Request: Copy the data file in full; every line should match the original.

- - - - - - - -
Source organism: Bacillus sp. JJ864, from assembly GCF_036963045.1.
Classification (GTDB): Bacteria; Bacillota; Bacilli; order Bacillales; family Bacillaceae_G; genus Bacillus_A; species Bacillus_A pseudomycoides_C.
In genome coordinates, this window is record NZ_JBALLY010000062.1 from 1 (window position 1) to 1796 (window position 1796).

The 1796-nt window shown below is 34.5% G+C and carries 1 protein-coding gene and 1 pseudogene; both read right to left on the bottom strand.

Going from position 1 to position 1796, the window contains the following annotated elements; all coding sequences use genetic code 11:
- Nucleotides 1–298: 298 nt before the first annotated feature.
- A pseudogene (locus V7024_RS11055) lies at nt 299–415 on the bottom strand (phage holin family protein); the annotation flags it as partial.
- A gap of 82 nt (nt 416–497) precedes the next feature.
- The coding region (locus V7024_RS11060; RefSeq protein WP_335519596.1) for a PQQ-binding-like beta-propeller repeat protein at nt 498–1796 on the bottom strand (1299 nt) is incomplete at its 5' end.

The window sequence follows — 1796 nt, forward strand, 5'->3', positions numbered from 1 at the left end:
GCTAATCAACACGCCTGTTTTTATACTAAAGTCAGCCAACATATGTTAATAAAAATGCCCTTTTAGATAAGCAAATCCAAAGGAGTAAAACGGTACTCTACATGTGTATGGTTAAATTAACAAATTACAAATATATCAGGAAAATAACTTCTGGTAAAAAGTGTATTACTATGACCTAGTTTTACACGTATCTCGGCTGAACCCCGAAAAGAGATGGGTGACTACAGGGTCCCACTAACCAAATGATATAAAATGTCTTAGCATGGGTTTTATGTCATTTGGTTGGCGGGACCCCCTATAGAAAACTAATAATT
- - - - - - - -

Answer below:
Source organism: Bacillus sp. JJ864, from assembly GCF_036963045.1.
Classification (GTDB): Bacteria; Bacillota; Bacilli; order Bacillales; family Bacillaceae_G; genus Bacillus_A; species Bacillus_A pseudomycoides_C.
In genome coordinates, this window is record NZ_JBALLY010000062.1 from 1 (window position 1) to 1796 (window position 1796).

The 1796-nt window shown below is 34.5% G+C and carries 1 protein-coding gene and 1 pseudogene; both read right to left on the bottom strand.

Going from position 1 to position 1796, the window contains the following annotated elements; all coding sequences use genetic code 11:
- Nucleotides 1–298: 298 nt before the first annotated feature.
- A pseudogene (locus V7024_RS11055) lies at nt 299–415 on the bottom strand (phage holin family protein); the annotation flags it as partial.
- A gap of 82 nt (nt 416–497) precedes the next feature.
- The coding region (locus V7024_RS11060; RefSeq protein WP_335519596.1) for a PQQ-binding-like beta-propeller repeat protein at nt 498–1796 on the bottom strand (1299 nt) is incomplete at its 5' end.

The window sequence follows — 1796 nt, forward strand, 5'->3', positions numbered from 1 at the left end:
GCTAATCAACACGCCTGTTTTTATACTAAAGTCAGCCAACATATGTTAATAAAAATGCCCTTTTAGATAAGCAAATCCAAAGGAGTAAAACGGTACTCTACATGTGTATGGTTAAATTAACAAATTACAAATATATCAGGAAAATAACTTCTGGTAAAAAGTGTATTACTATGACCTAGTTTTACACGTATCTCGGCTGAACCCCGAAAAGAGATGGGTGACTACAGGGTCCCACTAACCAAATGATATAAAATGTCTTAGCATGGGTTTTATGTCATTTGGTTGGCGGGACCCCCTATAGAAAACTAATAATT